Can You Identify, Beloved?

“Now there was leaning on Jesus’ bosom one of his disciples, whom Jesus loved…” – John 13:23 (KJV)

It occurred to me during our men’s Bible study this morning.  We’ve started a study of the Gospel of John and were going through background material. We were discussing the Apostle John, talking about how alike he and Peter were when he was younger and the fact that John seemed to mature quicker.  The point came up that, in his gospel, John never refers to himself by name.  He always calls himself “the disciple whom Jesus loved.”  Just at that moment, as we looked at the scene at the Last Supper where John is reclined against Jesus, it struck me.

John so closely identified himself with Jesus that he truly surrendered all to the Lord – including the very definition of who he was.  He was no longer the former fisherman John, son of Zebedee and Salome and brother of James.  He was no longer one of the “Sons of Thunder.”  All of that former life was gone.  He was a new creation, so thoroughly identified in Christ that he humbly referred to himself simply as “the disciple whom Jesus loved.”  John isn’t being boastful, or claiming himself better than the others.  He is simply stating fact: he is recognizing that the love of Christ defines who he is.  After all, the true mark of a disciple is to live a life as close to your Lord as possible.

We all claim an identity.  For some of us, it is our career that defines us.  Perhaps it is our place of birth, or religious or political affiliation.  Inwardly, we often define ourselves by our self-image – whether healthy or unhealthy.  But, the simple fact of the matter is, if you are truly a Christian – a follower of Jesus Christ who seeks to do His will and follow His precepts and walk in His love – then you are defined by the Lord as a disciple whom Jesus loves.

You are not identified by what you do for a living. 

You are not identified by your former glories, or your past failures.

You are not identified by any restrictions you feel society has imposed on you.

You are not identified by what somebody said you were.

Shame does not identify you.

Guilt does not identify you.

Mistakes do not identify you.

Hear me, beloved… Christ defines you.  Your identity is found in the Lord Jesus Christ!  What exactly does that mean?  It means, if you have accepted Jesus as your Lord and Savior have confessed your sins and repented (which means turned away from your sin and turned to Christ to save you and guide you), then you have a new identity.  The old you has disappeared in the shadow of the cross.  It means you are redeemed, reborn, redefined.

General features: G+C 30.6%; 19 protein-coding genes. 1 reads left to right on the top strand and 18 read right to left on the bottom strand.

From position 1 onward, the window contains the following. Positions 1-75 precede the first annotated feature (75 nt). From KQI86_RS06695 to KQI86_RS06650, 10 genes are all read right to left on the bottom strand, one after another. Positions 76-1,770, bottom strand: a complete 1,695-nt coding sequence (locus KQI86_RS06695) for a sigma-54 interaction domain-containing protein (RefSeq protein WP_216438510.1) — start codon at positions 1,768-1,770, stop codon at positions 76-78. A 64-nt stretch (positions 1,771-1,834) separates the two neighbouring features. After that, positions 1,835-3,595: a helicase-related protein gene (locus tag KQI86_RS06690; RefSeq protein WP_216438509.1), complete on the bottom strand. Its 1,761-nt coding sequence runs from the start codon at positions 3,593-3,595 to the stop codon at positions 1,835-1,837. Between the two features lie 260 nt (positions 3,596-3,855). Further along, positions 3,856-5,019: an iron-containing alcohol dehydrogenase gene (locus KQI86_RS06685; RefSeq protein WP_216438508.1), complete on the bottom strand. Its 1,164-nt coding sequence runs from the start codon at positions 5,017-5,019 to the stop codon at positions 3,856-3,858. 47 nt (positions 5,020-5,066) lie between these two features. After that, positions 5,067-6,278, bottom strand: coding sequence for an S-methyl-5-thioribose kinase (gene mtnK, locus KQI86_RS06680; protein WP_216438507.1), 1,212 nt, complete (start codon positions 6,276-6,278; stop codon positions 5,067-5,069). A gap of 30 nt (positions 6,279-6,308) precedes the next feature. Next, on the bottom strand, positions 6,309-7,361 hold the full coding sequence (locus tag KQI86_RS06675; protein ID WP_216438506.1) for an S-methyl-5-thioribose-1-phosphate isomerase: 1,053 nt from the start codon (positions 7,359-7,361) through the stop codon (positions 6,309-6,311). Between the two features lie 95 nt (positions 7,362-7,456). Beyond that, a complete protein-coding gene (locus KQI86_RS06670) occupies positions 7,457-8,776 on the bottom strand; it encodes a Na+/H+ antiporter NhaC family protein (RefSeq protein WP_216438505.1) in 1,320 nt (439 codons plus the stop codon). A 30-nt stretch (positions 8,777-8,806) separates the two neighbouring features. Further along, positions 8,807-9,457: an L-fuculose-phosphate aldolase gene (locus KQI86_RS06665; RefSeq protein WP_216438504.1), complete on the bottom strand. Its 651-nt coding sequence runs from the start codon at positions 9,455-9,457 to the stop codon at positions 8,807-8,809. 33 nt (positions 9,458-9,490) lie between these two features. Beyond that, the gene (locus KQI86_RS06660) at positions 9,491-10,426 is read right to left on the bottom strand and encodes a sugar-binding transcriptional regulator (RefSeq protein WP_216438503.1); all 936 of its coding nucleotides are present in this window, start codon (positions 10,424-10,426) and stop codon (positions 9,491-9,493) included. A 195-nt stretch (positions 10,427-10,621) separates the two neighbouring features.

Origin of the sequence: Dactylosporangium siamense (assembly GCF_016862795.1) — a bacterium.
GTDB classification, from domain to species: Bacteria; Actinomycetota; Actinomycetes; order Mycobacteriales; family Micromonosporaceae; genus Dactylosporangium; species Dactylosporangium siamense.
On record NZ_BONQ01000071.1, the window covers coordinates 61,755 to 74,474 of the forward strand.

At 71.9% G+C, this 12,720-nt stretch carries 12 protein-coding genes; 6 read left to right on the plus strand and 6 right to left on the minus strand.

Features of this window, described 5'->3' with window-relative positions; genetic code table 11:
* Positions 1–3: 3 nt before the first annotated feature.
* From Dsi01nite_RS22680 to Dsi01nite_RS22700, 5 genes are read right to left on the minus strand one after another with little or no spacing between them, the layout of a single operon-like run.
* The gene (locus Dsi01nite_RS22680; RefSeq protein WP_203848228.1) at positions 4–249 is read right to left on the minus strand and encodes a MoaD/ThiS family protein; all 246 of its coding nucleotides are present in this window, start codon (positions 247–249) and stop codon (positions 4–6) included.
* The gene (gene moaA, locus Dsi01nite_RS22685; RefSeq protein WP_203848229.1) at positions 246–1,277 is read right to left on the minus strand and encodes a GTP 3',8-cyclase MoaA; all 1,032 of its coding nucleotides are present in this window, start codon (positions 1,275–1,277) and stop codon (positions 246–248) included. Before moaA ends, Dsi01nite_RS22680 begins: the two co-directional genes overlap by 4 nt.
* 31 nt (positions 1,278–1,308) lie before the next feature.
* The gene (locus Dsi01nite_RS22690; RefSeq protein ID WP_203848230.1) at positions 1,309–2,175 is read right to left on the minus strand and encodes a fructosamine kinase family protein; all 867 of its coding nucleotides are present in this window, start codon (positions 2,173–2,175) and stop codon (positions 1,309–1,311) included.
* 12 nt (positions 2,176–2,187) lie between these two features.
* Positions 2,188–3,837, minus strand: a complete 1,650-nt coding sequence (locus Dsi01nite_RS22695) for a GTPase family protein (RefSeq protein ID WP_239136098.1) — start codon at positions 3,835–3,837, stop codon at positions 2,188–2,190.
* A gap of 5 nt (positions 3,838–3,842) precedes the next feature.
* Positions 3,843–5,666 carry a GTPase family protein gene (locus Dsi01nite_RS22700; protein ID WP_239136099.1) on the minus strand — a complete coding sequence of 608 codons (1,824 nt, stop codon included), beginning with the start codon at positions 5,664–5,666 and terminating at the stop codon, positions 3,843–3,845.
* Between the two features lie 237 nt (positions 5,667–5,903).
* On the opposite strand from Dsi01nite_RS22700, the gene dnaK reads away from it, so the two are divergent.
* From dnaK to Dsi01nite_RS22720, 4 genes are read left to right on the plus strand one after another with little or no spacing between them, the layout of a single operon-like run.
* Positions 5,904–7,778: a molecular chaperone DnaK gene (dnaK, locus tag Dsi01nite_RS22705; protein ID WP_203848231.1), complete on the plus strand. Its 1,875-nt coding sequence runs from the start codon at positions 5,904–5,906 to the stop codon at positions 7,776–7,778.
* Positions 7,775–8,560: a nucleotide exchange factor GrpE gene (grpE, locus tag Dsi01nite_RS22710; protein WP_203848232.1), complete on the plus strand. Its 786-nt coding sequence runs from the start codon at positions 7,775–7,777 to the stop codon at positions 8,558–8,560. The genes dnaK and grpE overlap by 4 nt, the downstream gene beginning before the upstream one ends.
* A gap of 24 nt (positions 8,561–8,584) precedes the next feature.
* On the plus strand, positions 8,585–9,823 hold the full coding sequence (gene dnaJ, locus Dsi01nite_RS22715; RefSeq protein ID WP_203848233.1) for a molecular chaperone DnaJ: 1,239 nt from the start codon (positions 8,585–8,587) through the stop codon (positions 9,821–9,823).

It means you are loved, beloved.  Drop the old identity and let Christ so redefine you that the world knows you are His.  You were once a slave to your old identity.  Now, in Christ, “he who is joined to the Lord becomes one spirit with him” (1 Corinthians 6:17, ESV). 

“Or do you not know that the unrighteous will not inherit the kingdom of God? Do not be deceived: neither the sexually immoral, nor idolaters, nor adulterers, nor men who practice homosexuality, nor thieves, nor the greedy, nor drunkards, nor revilers, nor swindlers will inherit the kingdom of God. And such were some of you. But you were washed, you were sanctified, you were justified in the name of the Lord Jesus Christ and by the Spirit of our God” (1 Corinthians 6:9-11, ESV).

Maybe you used to be identified by one of the sins listed in verses 9 and 10 above.  But, if you have turned your life to Christ, you have a new identity (verse 11)!  You are CLEAN.  You are FORGIVEN.  You are FREE FROM THE PAST.  Most of all, you are BELOVED, a child of the Most High God, Maker of Heaven and Earth. 

And if you haven’t accepted Christ, what’s stopping you?  It’s never too late – not as long as you draw breath.  There is no sin too bad that God cannot forgive, no life so far gone that God cannot restore, no person out of the reach of Jesus Christ. 

“Therefore, brothers, since we have confidence to enter the holy places by the blood of Jesus, by the new and living way that he opened for us through the curtain, that is, through his flesh, and since we have a great priest over the house of God, let us draw near with a true heart in full assurance of faith, with our hearts sprinkled clean from an evil conscience and our bodies washed with pure water.  Let us hold fast the confession of our hope without wavering, for he who promised is faithful.” – Hebrews 10:19-23 (ESV)

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